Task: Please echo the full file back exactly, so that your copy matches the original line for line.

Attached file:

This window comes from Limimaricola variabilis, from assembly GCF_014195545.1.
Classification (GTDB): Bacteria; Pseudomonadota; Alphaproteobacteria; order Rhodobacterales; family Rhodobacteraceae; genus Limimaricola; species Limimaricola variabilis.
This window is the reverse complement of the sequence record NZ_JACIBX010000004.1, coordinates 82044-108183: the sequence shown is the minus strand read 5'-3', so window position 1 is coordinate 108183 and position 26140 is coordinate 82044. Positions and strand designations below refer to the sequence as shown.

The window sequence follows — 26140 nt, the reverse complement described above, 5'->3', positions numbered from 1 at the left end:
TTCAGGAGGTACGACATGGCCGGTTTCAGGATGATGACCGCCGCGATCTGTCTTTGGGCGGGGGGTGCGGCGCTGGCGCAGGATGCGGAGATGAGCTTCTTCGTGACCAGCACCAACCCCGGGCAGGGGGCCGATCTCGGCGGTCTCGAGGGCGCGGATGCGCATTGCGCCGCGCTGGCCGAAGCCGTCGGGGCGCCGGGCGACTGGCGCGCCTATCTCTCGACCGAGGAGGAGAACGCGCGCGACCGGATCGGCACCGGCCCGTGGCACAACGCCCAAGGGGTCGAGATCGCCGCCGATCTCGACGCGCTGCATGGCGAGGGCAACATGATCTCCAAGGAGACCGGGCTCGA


This window comes from Limimaricola variabilis, from assembly GCF_014195545.1.
Classification (GTDB): Bacteria; Pseudomonadota; Alphaproteobacteria; order Rhodobacterales; family Rhodobacteraceae; genus Limimaricola; species Limimaricola variabilis.
This window is the reverse complement of the sequence record NZ_JACIBX010000004.1, coordinates 82044-108183: the sequence shown is the minus strand read 5'-3', so window position 1 is coordinate 108183 and position 26140 is coordinate 82044. Positions and strand designations below refer to the sequence as shown.

The window sequence follows — 26140 nt, the reverse complement described above, 5'->3', positions numbered from 1 at the left end:
TTCAGGAGGTACGACATGGCCGGTTTCAGGATGATGACCGCCGCGATCTGTCTTTGGGCGGGGGGTGCGGCGCTGGCGCAGGATGCGGAGATGAGCTTCTTCGTGACCAGCACCAACCCCGGGCAGGGGGCCGATCTCGGCGGTCTCGAGGGCGCGGATGCGCATTGCGCCGCGCTGGCCGAAGCCGTCGGGGCGCCGGGCGACTGGCGCGCCTATCTCTCGACCGAGGAGGAGAACGCGCGCGACCGGATCGGCACCGGCCCGTGGCACAACGCCCAAGGGGTCGAGATCGCCGCCGATCTCGACGCGCTGCATGGCGAGGGCAACATGATCTCCAAGGAGACCGGGCTCGA